Siege of Mithila – Book two of The Ramayana

10:43:00 AM


Author: Ashok Banker
ISBN-13: 9780143033349, 978-0143033349
Publisher: Penguin India
Binding: Paperback
Pages: 552

As long as this book lasted, I was reminded of one trashy pseudo-mythological serial I used to watch with great enthusiasm as a child. Remember ‘Chandrakanta’? Yes, that exact same one with the exaggerated characters with exaggerated eyebrows. My mother groaned and groaned about how utterly tasteless it was, and I agreed and continued to watch. Weekend after weekend, I watched. There was no way I could tear myself away from the display of magic, shape-shifting characters, super drama, and that ultimate hook of ‘What happens next?’


The ‘Siege of Mithila’, like ‘Chandrakanta’, seemed to be excessive at all times. Banker seems to have gone on an overdrive with the second part, in words and their content, making it the second fattest book of the series with 522 pages. There’s so much happening on every page, it’s almost vulgar. Even the writing is so adjective-ridden, that one sentence feels like a mouth so stuffed you cannot chew or swallow. Sample this:Around noon, they had left behind the rolling grassy plains where wild horses, elephant and rhino roamed freely and entire clans of lumbering hippopotami rolled cumbrously in mud pools, and the path had begun undulating constantly, seemingly unable to stay flat any longer, while thickets of wildbrush, sage, bamboo and bizarre profusions of multi-hued wildflowers bounded on either side. My editor hands have wanted to slash in half almost every sentence in this book. There might be readers who appreciate this style of writing and call it giving attention to detail, but I find it onerous. Why, even the first mention of the ‘Siege’ part of the ‘Siege of Mithila’ happens after 300 pages!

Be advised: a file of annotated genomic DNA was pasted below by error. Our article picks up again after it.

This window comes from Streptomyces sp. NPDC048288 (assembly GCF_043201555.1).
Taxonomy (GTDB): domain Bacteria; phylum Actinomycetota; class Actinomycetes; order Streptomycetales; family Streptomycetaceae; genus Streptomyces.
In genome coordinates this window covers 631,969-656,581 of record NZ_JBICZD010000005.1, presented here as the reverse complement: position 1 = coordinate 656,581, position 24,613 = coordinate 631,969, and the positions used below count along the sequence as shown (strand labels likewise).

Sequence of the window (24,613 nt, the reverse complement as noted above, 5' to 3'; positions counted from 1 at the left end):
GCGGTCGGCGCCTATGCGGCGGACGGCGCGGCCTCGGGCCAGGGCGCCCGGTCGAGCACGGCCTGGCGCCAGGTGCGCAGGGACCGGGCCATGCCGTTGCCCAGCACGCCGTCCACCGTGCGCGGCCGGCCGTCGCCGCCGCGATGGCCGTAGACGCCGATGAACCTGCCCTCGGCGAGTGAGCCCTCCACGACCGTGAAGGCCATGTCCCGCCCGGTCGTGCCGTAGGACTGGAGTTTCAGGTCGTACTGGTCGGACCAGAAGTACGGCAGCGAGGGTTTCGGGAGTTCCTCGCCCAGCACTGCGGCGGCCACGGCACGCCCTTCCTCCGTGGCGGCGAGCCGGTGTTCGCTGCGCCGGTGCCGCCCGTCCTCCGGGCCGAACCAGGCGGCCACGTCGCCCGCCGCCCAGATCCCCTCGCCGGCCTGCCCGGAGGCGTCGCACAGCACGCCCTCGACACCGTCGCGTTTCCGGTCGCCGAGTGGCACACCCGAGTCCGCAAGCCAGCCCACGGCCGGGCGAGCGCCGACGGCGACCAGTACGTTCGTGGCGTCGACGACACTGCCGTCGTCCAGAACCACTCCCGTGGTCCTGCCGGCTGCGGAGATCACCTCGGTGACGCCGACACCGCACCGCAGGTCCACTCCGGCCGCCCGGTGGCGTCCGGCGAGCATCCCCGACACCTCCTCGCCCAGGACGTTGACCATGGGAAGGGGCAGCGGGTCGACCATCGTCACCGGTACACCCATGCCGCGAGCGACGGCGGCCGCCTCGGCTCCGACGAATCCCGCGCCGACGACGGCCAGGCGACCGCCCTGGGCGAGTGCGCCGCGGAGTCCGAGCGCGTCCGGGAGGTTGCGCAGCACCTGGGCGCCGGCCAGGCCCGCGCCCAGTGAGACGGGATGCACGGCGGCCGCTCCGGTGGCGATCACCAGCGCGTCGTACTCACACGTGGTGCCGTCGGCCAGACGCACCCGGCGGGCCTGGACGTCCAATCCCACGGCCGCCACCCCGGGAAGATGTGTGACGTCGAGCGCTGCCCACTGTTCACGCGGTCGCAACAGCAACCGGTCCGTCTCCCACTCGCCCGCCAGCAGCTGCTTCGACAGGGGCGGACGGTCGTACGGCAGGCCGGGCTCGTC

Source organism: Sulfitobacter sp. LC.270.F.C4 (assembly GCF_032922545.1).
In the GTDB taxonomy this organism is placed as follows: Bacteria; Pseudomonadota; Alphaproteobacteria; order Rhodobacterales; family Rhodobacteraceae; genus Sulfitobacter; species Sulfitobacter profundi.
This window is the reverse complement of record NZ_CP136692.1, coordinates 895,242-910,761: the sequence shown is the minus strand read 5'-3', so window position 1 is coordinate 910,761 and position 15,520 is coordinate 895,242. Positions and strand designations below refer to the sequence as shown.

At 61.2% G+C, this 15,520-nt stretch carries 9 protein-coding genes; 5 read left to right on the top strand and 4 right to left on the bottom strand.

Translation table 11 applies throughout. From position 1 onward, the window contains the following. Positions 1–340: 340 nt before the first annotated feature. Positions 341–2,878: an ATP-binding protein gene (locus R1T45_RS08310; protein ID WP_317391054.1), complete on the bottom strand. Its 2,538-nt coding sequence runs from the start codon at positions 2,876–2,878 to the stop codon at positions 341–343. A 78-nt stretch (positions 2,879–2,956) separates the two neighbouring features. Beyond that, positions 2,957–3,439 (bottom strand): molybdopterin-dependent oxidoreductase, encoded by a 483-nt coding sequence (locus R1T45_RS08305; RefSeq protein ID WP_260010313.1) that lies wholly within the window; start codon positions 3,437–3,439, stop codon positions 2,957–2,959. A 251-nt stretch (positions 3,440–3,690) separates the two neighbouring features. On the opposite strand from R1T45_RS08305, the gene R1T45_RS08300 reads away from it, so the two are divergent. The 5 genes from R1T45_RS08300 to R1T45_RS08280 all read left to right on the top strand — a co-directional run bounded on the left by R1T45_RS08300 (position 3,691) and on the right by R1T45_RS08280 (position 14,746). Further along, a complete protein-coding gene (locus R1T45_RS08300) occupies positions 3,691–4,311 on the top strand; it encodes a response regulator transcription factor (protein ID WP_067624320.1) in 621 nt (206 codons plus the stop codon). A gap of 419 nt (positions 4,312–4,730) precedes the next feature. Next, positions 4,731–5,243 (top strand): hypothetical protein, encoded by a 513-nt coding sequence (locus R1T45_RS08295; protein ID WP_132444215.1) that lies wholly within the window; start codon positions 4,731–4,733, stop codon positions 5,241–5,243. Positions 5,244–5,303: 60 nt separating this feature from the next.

Another disproportionate element are the many, oh so many episodes involving sorcery and magic. Because I’ve not read any other version of The Ramayana, I don’t know if they’re part of the original or fanciful creations of the author. While I love and encourage different interpretations of old tales, I’ve found too many things in this book gaudy. Women turning into snakes, people running through magical corridors, men going underwater for missions… you get my drift. Perhaps I’ve read too many ‘realistic’ versions of epics like ‘Yuganta’ and have lost the taste for such work.

But did I stop reading? No. Could I stop reading? No. Why? Because Banker knows how to hold his reader’s attention. And even though I point fingers at the lack of refinement, I must give hand him merit as a writer. It’s like commercial cinema – flashy, given to hyperboles, silly even, but entertaining. Very, very entertaining. Banker makes for a very successful thriller writer, and never lets his pace flag. So long winded as it may seem, you willingly accompany the entourage of Brahmarishi Vishwamitra, the princes Rama and Lakshman, their senapati Bejoo, and an incognito Sita & her bodyguard into the woods and under the oceans, fighting beasts, dacoits and demons and into Mithila for an impending Asura invasion. Parallely thrown in is action from the demon-worshiping Manthara and Dasaratha’s queens in the Ayodhyan palace. Oh, and not to forget a swayamvara and the grand culmination in, guess what, a sorcerous episode.

Am I going to read book three? Yes; because I sure as hell want to know ‘What happens next?’

Rating: 3/5

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This is part two of the seven-part series review of The Ramayana by Ashok Banker. Read the review of Book one of The Ramayana - Prince of Ayodhya here.


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  1. :D :D :D That's an absolutely impressive review. God! That sentence had me irritated, how did you manage to read the entire 552 pages of that?! I know, sometimes, writes go overboard in order to create a niche with their words. Tch Tch.

    I love your style of reviewing! :D Good Job!

    ReplyDelete
  2. Thanks dahlin! I try not to be brutal, but sometimes a reviewers's got to do what a reviewer's got to do! :)

    ReplyDelete

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